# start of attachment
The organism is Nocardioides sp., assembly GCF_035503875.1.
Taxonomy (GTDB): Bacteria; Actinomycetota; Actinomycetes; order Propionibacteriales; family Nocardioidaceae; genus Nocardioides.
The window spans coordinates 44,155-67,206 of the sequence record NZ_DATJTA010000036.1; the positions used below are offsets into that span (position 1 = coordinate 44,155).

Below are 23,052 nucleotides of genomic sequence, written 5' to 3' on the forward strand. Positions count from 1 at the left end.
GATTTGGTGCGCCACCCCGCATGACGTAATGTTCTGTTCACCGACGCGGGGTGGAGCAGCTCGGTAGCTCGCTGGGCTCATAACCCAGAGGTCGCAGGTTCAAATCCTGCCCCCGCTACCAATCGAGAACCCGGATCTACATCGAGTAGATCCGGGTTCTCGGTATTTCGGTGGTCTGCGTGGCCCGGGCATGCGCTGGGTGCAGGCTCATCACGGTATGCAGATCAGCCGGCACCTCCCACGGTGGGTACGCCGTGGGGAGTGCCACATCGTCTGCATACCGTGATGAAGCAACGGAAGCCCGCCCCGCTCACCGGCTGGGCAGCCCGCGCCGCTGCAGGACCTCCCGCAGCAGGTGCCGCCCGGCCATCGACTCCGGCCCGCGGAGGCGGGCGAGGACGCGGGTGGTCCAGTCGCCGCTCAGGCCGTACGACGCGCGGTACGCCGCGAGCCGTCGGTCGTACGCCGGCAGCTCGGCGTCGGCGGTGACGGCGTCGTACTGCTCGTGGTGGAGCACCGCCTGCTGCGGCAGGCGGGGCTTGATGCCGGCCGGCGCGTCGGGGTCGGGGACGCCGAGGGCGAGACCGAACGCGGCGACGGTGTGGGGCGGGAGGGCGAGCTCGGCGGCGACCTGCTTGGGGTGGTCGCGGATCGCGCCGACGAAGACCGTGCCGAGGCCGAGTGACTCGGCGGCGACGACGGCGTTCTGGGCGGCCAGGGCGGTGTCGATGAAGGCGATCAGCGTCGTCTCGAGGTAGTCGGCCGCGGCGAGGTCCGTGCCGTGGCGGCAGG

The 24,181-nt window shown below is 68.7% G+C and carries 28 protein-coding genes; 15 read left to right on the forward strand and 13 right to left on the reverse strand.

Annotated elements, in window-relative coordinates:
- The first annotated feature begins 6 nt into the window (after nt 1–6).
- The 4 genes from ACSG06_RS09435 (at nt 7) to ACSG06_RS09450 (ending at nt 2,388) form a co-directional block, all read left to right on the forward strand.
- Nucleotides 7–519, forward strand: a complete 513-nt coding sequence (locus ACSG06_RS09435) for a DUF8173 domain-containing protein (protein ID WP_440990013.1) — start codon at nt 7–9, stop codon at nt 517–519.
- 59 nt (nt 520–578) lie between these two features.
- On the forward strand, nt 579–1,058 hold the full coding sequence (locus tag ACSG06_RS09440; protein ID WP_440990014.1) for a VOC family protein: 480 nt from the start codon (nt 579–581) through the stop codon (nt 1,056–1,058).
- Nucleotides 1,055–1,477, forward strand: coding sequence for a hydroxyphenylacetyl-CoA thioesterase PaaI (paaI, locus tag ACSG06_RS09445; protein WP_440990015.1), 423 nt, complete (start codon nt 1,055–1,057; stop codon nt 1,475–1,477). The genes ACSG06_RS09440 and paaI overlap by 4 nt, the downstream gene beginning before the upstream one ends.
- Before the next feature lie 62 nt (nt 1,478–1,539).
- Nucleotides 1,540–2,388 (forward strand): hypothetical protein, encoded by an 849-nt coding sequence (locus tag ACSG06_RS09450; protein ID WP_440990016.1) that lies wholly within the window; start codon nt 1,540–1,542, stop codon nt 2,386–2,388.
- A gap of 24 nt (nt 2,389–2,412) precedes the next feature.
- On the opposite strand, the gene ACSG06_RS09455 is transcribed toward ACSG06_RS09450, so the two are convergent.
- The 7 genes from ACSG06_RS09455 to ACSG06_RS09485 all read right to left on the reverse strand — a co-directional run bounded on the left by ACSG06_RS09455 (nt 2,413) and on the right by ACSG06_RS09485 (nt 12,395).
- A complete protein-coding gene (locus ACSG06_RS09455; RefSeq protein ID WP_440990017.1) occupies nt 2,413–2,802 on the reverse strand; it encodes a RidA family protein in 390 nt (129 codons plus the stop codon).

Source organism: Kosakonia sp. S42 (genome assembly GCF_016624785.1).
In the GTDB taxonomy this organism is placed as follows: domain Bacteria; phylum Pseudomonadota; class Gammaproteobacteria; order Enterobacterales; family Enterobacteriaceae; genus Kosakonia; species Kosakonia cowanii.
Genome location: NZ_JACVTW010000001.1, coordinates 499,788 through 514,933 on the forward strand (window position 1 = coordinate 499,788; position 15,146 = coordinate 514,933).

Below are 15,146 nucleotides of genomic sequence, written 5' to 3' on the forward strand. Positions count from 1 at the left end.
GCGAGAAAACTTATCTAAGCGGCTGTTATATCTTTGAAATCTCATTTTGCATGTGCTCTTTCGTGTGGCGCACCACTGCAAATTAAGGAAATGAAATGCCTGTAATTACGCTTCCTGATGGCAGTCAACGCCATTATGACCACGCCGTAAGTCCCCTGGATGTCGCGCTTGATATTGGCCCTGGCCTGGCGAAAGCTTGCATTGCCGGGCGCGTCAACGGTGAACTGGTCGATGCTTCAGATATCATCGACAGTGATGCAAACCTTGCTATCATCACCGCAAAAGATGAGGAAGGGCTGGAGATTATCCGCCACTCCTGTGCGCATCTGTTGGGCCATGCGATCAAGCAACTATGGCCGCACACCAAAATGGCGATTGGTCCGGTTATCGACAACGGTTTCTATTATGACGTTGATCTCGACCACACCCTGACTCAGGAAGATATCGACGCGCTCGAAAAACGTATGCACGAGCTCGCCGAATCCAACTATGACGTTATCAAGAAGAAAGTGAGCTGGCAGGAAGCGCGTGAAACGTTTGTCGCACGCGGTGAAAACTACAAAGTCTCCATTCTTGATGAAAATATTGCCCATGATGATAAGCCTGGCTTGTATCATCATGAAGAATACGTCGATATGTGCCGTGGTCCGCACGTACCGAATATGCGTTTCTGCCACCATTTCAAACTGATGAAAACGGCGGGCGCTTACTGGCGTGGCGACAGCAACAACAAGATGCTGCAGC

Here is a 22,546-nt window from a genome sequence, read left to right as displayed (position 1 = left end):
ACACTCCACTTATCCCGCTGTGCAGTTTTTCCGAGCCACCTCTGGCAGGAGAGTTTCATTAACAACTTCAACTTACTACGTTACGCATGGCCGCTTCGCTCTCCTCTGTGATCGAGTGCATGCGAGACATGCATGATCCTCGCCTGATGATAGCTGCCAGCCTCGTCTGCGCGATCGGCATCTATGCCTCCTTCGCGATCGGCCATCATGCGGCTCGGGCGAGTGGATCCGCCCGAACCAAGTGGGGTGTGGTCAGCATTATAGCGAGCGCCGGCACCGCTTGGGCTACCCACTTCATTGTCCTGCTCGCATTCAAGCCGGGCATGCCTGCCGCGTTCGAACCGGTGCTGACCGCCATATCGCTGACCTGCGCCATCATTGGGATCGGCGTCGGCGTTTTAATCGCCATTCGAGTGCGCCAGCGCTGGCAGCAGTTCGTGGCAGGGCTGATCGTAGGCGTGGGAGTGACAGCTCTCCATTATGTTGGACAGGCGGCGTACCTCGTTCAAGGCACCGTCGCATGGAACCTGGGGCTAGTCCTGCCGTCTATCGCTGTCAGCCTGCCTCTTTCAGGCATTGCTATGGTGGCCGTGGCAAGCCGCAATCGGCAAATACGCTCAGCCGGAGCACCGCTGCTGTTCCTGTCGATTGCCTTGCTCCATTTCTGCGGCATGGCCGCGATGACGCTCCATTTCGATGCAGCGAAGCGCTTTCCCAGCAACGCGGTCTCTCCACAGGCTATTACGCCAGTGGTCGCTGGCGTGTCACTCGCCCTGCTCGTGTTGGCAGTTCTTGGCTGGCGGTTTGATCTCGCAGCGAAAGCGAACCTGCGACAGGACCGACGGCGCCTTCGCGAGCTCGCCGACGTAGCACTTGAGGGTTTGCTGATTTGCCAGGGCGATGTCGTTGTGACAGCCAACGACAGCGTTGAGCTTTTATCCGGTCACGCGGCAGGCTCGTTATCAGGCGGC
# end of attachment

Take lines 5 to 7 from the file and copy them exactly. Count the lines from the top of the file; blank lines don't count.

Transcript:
GATTTGGTGCGCCACCCCGCATGACGTAATGTTCTGTTCACCGACGCGGGGTGGAGCAGCTCGGTAGCTCGCTGGGCTCATAACCCAGAGGTCGCAGGTTCAAATCCTGCCCCCGCTACCAATCGAGAACCCGGATCTACATCGAGTAGATCCGGGTTCTCGGTATTTCGGTGGTCTGCGTGGCCCGGGCATGCGCTGGGTGCAGGCTCATCACGGTATGCAGATCAGCCGGCACCTCCCACGGTGGGTACGCCGTGGGGAGTGCCACATCGTCTGCATACCGTGATGAAGCAACGGAAGCCCGCCCCGCTCACCGGCTGGGCAGCCCGCGCCGCTGCAGGACCTCCCGCAGCAGGTGCCGCCCGGCCATCGACTCCGGCCCGCGGAGGCGGGCGAGGACGCGGGTGGTCCAGTCGCCGCTCAGGCCGTACGACGCGCGGTACGCCGCGAGCCGTCGGTCGTACGCCGGCAGCTCGGCGTCGGCGGTGACGGCGTCGTACTGCTCGTGGTGGAGCACCGCCTGCTGCGGCAGGCGGGGCTTGATGCCGGCCGGCGCGTCGGGGTCGGGGACGCCGAGGGCGAGACCGAACGCGGCGACGGTGTGGGGCGGGAGGGCGAGCTCGGCGGCGACCTGCTTGGGGTGGTCGCGGATCGCGCCGACGAAGACCGTGCCGAGGCCGAGTGACTCGGCGGCGACGACGGCGTTCTGGGCGGCCAGGGCGGTGTCGATGAAGGCGATCAGCGTCGTCTCGAGGTAGTCGGCCGCGGCGAGGTCCGTGCCGTGGCGGCAGG

The 24,181-nt window shown below is 68.7% G+C and carries 28 protein-coding genes; 15 read left to right on the forward strand and 13 right to left on the reverse strand.

Annotated elements, in window-relative coordinates: